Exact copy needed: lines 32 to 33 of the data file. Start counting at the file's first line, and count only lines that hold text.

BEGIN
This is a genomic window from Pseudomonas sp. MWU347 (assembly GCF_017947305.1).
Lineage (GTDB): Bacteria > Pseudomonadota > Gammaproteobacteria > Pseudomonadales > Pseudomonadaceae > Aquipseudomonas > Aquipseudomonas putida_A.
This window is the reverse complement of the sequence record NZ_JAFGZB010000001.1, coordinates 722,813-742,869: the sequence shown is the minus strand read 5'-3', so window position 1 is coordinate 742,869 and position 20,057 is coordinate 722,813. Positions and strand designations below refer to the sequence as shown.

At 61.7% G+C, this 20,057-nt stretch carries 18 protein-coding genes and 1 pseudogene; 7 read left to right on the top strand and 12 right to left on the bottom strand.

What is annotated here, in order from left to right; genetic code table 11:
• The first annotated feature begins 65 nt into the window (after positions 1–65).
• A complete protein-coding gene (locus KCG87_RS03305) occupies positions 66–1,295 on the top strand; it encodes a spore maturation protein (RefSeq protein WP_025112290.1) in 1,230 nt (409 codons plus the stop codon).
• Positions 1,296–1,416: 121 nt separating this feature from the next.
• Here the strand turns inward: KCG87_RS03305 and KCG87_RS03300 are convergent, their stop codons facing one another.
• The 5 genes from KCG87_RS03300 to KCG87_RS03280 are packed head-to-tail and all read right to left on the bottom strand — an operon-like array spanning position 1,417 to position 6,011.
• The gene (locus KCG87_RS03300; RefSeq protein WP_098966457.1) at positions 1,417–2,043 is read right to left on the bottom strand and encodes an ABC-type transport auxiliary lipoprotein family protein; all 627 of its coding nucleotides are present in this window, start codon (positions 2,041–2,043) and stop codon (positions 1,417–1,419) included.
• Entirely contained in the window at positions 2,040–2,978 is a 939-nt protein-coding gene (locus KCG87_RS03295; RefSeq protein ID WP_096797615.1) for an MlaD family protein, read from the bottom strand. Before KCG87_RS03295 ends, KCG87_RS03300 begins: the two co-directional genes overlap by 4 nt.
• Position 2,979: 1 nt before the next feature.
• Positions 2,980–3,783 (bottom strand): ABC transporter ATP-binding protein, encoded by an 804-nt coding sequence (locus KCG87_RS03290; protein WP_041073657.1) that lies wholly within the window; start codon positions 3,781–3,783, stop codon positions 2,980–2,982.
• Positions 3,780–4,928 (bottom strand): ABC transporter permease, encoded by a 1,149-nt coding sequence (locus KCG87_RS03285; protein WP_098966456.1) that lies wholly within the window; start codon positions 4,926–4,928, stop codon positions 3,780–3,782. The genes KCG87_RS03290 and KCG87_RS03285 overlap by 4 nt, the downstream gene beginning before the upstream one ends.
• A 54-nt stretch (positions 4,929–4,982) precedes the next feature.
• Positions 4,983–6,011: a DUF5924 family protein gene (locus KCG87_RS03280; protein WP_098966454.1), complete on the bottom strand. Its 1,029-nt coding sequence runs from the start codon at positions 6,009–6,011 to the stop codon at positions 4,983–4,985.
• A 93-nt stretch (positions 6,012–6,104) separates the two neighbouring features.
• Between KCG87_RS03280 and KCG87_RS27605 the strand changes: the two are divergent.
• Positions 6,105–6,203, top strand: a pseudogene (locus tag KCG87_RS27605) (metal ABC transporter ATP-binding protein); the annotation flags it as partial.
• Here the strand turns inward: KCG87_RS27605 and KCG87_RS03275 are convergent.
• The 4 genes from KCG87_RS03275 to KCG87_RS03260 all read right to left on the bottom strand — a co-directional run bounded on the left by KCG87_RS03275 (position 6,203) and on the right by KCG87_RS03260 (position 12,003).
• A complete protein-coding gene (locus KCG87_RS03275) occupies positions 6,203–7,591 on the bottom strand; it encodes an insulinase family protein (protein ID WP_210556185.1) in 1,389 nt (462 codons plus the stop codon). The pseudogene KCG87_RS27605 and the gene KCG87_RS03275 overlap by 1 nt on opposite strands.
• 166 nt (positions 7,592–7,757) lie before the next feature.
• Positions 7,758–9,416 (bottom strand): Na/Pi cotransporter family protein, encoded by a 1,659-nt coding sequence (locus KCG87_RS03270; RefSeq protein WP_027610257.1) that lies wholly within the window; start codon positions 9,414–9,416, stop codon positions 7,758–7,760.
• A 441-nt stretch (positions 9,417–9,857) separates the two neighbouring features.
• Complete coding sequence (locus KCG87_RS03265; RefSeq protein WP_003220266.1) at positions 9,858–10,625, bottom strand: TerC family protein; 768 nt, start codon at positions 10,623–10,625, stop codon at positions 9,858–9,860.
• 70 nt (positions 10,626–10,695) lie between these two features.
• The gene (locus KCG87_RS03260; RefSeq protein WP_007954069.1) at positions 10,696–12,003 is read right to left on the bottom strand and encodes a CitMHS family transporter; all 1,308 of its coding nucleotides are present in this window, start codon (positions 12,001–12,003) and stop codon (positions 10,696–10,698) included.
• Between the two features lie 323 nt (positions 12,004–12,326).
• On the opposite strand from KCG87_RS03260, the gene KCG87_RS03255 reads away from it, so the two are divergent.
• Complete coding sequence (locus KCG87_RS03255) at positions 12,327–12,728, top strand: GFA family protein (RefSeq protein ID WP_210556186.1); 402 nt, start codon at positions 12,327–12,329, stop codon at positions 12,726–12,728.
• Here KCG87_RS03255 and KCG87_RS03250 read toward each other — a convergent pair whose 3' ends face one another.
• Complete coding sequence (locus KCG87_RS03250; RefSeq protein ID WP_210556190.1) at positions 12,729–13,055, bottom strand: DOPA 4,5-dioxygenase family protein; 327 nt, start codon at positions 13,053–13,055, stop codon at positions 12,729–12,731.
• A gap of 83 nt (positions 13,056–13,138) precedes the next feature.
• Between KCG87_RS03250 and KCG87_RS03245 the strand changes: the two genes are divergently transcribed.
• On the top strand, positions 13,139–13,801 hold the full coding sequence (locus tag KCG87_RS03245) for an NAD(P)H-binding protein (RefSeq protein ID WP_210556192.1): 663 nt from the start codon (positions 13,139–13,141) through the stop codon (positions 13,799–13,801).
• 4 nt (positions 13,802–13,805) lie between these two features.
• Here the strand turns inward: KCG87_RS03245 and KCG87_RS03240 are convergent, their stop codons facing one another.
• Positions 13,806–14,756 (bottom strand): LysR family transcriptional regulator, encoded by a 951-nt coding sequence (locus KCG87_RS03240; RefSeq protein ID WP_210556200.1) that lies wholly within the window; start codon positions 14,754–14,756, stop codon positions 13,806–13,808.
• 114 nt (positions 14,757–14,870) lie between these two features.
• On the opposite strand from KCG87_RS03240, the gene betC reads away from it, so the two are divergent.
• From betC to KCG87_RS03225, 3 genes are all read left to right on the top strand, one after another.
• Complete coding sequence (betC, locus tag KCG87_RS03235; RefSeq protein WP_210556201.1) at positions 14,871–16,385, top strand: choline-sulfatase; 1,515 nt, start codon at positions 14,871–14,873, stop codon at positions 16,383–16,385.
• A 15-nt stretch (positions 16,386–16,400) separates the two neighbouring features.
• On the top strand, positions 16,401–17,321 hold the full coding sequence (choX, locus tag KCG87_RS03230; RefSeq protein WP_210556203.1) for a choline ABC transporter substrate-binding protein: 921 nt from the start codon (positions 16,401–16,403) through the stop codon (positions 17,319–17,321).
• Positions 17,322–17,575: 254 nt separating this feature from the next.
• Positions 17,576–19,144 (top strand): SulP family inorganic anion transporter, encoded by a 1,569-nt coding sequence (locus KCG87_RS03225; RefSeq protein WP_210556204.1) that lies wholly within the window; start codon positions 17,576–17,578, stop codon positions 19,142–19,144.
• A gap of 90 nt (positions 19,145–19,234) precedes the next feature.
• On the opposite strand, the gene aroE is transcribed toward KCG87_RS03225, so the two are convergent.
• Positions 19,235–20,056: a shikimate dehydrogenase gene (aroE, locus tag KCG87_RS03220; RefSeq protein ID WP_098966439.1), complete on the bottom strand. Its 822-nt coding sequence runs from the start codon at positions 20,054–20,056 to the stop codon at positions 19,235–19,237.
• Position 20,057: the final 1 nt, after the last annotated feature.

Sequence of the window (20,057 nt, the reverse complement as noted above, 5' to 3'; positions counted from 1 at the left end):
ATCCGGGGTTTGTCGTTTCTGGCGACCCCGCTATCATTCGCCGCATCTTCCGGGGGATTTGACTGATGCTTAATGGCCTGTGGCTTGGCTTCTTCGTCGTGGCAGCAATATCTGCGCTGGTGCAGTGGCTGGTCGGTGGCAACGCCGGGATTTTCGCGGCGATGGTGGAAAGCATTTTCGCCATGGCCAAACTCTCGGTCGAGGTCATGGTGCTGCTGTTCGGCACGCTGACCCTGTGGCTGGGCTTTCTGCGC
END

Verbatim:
• Complete coding sequence (locus KCG87_RS03255) at positions 12,327–12,728, top strand: GFA family protein (RefSeq protein ID WP_210556186.1); 402 nt, start codon at positions 12,327–12,329, stop codon at positions 12,726–12,728.
• Here KCG87_RS03255 and KCG87_RS03250 read toward each other — a convergent pair whose 3' ends face one another.